Day Four

We moved rooms today. They didn’t have a ฿200 room but they did have a ฿260 room that’s the same but also has it’s own bathroom. It’s not nearly as nice as the room we were in, which was nice to spend time in but it’s cheaper and all those baht add up and we need them at this point, especially that Lauren is wanting to do a trek to the highest peak of Thailand and to see the hill tribes. It does look good to be fair—it’s just that it costs ฿1300. the room is similar in decor to the last one but not as well maintained. The bolt on the door has nothing to bolt to, the window overlooks a narrow alleyway and makeshift wall strewn with plastic bottles, the bed has a dent in it, it’s smaller all around, there’s a picture of a child worker in a sweat shop on the wall and the toilet has vents above it that lead to the head of the bed. Nice.

Weather wasn’t too hot in the morning and we were able to walk down to Mickey’s Cafe where we got a tasty pad thai again, waters and a few sewer-esque smells wafting at us in the breeze. This weird middle-aged guy pulled up in a taxi and got helped out onto a zimmer frame. Usually I’d feel a bit bad on him except he was giving us evils and sat at the table next to ours and demanded that the fan be re-jigged to face him better. He was German and was trying to communicate with the waitress in German. He’s not English, so doesn’t have the privilege of expecting people to speak his native language.

After a lot of back and forthing and faffing with sun cream and jungle formula we headed to the museum. We got lost and ended up going down a lot of back roads looking for either the 7-11 or the museum. There were a lot of nice leafy roads but some scummy looking ones too. I didn’t feel unsafe at any point, which is good I suppose. There were plenty of swell heads knocking about to make fun of which kept us busy until we decided to go home and take a break anyway as it was really hot. Lauren looked after my mosquito bites, which were itching like hell and bright red, then we headed out to walk around the wall—well what’s left of it. It’s basically just the four main roads that make up the perimeter of the old town and follow a dirty moat type thing with small sections of what’s basically rubble on the corners. There were nice trees though. We got harassed by taxi drivers every ten seconds, so much so that we were having a sit down and moved cos it was that annoying them rolling past beeping and glaring hopingly out the windows at you.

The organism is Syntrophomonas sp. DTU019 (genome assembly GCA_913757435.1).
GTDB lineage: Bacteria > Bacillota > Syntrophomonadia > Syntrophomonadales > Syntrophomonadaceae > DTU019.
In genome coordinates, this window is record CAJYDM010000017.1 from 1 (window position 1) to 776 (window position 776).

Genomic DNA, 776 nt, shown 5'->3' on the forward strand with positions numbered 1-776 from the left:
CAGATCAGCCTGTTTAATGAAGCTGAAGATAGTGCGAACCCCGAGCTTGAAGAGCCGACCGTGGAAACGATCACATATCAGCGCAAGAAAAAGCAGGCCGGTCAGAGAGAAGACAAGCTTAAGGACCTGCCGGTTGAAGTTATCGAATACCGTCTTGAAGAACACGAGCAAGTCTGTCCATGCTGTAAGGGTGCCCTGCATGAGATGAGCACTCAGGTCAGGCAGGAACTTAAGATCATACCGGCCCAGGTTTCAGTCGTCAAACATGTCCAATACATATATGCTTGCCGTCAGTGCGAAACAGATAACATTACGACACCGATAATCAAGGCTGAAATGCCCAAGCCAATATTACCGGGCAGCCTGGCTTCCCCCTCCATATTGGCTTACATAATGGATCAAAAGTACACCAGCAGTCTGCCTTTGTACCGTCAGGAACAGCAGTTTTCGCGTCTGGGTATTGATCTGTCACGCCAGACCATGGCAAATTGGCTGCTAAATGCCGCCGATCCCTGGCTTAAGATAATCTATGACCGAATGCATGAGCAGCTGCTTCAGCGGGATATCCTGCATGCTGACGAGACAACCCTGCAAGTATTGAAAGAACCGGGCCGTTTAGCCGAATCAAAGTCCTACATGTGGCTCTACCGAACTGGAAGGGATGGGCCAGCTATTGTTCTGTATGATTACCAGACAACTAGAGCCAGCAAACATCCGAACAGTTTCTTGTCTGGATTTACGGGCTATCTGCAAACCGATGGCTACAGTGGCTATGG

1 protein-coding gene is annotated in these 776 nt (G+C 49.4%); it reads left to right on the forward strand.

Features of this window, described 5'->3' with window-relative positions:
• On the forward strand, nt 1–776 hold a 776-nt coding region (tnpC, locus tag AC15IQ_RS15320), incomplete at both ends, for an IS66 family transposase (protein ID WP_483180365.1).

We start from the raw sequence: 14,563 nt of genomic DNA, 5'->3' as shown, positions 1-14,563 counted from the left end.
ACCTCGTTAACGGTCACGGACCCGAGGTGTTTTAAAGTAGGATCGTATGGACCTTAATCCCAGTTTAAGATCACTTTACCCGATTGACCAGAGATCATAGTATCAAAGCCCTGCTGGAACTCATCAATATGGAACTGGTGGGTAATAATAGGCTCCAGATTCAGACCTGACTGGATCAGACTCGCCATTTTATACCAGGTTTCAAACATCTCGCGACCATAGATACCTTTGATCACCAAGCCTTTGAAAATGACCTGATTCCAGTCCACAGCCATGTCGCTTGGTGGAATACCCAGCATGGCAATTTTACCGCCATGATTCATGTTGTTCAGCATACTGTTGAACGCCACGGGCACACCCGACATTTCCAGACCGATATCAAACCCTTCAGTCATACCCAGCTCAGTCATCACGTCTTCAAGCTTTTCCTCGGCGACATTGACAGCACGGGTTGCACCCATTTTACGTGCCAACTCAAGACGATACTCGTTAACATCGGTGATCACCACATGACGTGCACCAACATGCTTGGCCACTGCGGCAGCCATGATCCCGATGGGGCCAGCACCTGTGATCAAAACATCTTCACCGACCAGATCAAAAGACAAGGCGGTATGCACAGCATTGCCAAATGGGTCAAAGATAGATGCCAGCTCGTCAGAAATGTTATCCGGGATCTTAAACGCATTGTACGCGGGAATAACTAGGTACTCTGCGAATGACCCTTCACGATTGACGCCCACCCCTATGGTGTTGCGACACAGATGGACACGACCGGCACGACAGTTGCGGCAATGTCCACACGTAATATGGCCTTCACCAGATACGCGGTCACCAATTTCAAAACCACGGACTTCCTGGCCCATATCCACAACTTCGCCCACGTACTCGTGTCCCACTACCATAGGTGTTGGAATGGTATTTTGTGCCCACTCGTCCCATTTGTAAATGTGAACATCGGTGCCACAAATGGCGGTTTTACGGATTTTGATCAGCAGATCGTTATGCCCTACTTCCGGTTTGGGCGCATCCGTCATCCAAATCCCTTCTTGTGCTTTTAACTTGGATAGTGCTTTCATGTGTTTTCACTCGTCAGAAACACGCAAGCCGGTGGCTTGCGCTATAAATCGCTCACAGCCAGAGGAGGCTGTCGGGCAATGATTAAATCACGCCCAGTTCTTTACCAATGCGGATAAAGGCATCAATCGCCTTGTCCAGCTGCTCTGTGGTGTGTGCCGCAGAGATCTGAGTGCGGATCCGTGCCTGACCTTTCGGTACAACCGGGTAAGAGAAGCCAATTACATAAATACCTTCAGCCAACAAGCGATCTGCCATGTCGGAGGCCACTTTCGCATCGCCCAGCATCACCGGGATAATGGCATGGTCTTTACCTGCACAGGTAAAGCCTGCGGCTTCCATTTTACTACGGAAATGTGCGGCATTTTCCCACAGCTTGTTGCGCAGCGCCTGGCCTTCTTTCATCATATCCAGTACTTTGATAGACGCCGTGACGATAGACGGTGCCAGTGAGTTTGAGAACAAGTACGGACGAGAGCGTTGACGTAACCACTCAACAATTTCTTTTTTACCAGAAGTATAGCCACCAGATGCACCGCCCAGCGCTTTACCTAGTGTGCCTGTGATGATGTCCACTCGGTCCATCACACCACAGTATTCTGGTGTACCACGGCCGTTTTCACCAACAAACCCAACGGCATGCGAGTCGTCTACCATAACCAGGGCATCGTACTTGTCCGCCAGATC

On one side of the road on the inner side is a series of modern shops (Tescos, banks, bike rentals, etc) on the outskirts of town, and on the other the green waters in the moat ditch type thing. It wasn’t ugly to look at apart from a few areas with loads of litter but not pretty really either. There were some cool looking fish in there all gathered near the edge gasping at the surface. Beyond the moat were more roads hugging the square and more shops. Doesn’t feel very old-towny at all. there was a section of wall that was built up again that had a good picture up through the gate looking into the streets of the old town. Men with bags of seeds and cameras made pigeons flock over tourists as they snapped their pictures. There was some crazy American with a teeshirt made of dandruff who accosted us talking nonsense about a gathering in the square on the 28th about crowning people kings and queens of their home towns if they agreed with a number of vague, non-goals about freedom and stuff.

Image result for chiang mai thailand

At this point Lauren needed a wee and we decided that the walk was getting pretty samey anyway so we headed back. We’d toured through a little market obviously aimed at tourists but had some pretty cool looking purses and vests. There was a cockerel tied up by its leg by a little piece of string to a fence though. It crowed, and I imagined it was probably asking to be let loose. That old guy at the cafe was still there. He was sat with a beer and a pack of fags. He’d moved into our seat and had had the fan moved again. He was grouchily making the woman turn more lights on using hand gestures. I said to Lauren that it was so he could see properly as he cried into his pint.

After our wees we decided that we probably aren’t going to Laos and that we should go and spend the evening reading (and falling asleep) on the lounger pillows in the garden area. Oh, and when the wind blew the rooms smelled like a toilet. At least we didn’t bump into the latcher from the MBK.

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